Tuesday, June 7, 2016
Alice Through the Looking Glass Adoption Movie Review
In the wake of her father’s death, Alice Kingsleigh has sailed the sea on his boat, the Wonder. After more than a year away, she and her crew return, but Alice’s happy homecoming is quickly turned to sadness as she learns that she must either lose her father’s boat or her mother’s house. Before this can be resolved, Alice is whisked away to Underland, where one of her friends struggles with accepting a profound loss. The Mad Hatter has come to believe that his family is still alive, in spite of a widely-known tragedy which marked the last time his family was seen alive. Alice believes that she must travel through time to prevent his parents’ deaths, but that journey risks destroying the world. Will she make it in time, or will her task bring about the end of Time itself?
The Adoption Connection
There are no adoption themes, but there are themes of parental loss and family strife. Alice has lost her father; now she struggles with the thought of losing one of his dear possessions. The Mad Hatter’s whole family has been taken from him, although he believes they are still alive. Two sisters suffer from a deep hatred caused by a long-held secret.
Some kids who long for family connections that they have lost might resonate with the Mad Hatter, who falls into a nearly fatal depression when no one believes that he can reunite with his family.
A character says “You have a family… very important thing, a family. You only have one.”
(SPOILERS AHEAD THE REST OF THE WAY)
When a long-held secret is finally disclosed and apologized for, healing happens.
A character affirms, helpfully, that you “can’t change the past, but you can learn from it.”
Every hurt heart is healed, and every broken familial relationship is mended by story’s end.
The film shows how important it can be for someone to be believed. Being disbelieved sends the Mad Hatter into depression, and the Red Queen into anger. Being believed brings hope and healing.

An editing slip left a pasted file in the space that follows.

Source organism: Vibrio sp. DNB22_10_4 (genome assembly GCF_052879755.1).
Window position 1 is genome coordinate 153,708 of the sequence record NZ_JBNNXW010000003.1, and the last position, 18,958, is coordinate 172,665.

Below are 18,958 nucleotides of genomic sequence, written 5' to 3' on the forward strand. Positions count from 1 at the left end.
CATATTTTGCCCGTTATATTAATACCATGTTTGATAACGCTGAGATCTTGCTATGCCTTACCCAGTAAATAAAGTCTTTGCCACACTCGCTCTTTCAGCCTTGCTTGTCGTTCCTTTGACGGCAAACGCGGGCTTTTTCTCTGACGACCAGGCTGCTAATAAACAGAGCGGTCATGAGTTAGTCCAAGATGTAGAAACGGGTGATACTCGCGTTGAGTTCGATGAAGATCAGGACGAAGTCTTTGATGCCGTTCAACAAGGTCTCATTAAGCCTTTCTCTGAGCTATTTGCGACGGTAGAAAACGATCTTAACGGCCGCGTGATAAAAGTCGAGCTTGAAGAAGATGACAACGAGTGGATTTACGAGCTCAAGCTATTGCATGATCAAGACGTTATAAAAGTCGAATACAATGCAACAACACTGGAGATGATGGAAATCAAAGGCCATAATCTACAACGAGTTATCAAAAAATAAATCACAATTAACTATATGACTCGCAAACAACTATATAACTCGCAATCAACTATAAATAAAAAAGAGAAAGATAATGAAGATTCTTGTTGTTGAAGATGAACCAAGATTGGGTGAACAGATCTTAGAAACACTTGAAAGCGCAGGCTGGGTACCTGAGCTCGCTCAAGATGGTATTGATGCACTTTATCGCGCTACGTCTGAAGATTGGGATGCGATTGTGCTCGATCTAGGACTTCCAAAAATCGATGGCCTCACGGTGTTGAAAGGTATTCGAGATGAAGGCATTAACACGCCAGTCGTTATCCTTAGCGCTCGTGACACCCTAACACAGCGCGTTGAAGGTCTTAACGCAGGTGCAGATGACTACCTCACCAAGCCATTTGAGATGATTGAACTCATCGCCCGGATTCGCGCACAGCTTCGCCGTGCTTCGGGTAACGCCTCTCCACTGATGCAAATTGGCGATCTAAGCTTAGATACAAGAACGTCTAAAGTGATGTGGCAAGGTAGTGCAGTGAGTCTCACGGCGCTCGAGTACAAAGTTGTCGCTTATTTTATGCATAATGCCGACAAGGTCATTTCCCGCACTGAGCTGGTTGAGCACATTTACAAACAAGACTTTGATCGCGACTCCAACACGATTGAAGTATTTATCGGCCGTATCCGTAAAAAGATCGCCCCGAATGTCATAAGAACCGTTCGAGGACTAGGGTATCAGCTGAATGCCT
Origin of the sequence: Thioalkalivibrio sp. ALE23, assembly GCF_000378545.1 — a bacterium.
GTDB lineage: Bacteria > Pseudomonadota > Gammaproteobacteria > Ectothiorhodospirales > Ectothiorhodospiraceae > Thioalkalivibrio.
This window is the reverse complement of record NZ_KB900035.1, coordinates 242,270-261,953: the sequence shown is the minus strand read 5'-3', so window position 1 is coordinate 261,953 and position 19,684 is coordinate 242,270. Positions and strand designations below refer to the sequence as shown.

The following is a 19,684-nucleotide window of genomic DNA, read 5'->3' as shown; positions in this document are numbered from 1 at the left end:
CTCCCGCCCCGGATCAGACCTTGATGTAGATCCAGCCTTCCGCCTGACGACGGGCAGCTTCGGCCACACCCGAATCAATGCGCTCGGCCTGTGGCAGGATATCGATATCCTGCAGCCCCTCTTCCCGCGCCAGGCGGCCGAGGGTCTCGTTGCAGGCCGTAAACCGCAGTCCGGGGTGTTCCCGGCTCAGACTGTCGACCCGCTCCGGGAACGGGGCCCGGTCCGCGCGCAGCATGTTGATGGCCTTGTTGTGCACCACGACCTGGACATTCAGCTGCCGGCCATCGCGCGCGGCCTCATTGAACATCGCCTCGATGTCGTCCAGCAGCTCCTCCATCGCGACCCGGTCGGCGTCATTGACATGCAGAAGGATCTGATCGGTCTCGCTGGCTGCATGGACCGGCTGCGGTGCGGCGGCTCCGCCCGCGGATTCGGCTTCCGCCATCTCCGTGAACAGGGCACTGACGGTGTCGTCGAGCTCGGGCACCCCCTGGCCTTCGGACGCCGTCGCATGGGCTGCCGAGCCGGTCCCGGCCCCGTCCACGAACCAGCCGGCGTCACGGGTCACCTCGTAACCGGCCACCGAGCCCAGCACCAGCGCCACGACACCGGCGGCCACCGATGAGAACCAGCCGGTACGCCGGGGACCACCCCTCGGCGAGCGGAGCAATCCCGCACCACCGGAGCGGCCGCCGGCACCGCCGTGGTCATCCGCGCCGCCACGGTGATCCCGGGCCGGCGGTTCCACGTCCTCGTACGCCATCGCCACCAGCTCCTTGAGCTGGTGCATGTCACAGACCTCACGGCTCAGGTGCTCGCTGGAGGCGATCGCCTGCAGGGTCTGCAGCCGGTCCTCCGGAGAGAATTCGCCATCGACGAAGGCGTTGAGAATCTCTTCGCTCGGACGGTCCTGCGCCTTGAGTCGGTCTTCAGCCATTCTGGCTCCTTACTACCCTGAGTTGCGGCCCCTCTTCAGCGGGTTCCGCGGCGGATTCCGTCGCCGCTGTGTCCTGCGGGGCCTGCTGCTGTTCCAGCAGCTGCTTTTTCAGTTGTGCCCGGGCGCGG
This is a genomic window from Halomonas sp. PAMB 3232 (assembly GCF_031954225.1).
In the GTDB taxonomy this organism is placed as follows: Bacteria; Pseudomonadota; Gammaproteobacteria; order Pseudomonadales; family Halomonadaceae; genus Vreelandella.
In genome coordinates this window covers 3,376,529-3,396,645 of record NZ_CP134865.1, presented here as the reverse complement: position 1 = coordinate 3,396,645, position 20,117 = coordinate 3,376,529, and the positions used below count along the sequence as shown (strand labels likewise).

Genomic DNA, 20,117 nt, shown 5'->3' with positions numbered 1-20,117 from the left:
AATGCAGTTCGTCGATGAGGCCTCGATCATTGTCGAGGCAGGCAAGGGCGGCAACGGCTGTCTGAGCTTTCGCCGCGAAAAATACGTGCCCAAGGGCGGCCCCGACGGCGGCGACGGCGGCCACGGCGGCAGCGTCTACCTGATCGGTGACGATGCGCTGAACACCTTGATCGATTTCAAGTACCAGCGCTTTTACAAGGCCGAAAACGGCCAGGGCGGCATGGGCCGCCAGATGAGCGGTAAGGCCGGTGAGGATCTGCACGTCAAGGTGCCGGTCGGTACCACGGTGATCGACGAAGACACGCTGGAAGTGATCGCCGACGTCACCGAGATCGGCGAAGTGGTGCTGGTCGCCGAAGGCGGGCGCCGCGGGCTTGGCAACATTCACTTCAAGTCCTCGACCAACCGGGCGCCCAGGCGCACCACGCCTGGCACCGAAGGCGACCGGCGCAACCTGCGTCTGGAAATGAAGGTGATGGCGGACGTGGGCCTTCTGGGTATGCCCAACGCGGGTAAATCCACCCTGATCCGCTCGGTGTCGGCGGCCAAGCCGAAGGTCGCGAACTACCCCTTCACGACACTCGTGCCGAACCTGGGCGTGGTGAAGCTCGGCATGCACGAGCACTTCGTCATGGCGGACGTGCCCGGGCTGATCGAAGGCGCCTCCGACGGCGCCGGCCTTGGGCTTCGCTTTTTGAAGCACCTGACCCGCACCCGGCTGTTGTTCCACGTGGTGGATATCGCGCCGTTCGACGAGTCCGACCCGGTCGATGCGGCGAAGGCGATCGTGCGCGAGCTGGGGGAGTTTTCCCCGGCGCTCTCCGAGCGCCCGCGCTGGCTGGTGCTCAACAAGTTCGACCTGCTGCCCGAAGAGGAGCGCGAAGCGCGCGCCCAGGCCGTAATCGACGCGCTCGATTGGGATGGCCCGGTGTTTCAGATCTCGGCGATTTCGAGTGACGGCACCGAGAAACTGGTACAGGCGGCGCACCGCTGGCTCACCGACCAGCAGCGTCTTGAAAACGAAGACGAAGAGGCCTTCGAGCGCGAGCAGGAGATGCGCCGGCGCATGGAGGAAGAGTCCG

We see scenes where the Mad Hatter is ignored, belittled, and shamed by his father. Although his father loves him, the Mad Hatter never knows it; his father only tells him that he’s proud of his son when his son manages to save him.
A music box presented to a cruel character features a decapitation. It’s bloodless, but it could be disturbing for some viewers.
It’s interesting to see the different family-related struggles that are overcome by various characters. Alice must accept her father’s death in order to move on with her life – and she has to decide how to combine keeping his memory with living her life. The Hatter has been separated from his family, but refuses to accept their ultimate loss, and he is able to reunify with them. Two sisters have lost many years to a feud that could have been solved by a simple admission of truth and an apology.
Alice Through the Looking Glass has been roundly panned by critics, and I found it hard to follow, but in reflecting on the film, some of the family dynamics are interesting and worth seeing. The film seems best suited to kids ages 9-12 and their parents.
Questions for Discussion
How did a secret hurt the Red and White Queens?
If you could travel in time, would you? When would you like to travel to?
Is it true that you can only have one family?
We all have a limited amount of time; what do you hope to do and be with the time you have this day, this year, and this lifetime?
Has anyone ever thought you weren’t telling the truth when you were? Has anyone ever believed you when you told the truth but didn’t think people would believe you?
Is there anyone that you’ve lost contact with that you wish you could see again?
The Mad Hatter felt like he didn’t deserve his family name; why do you think he thought that? What would you tell him, if he told you that?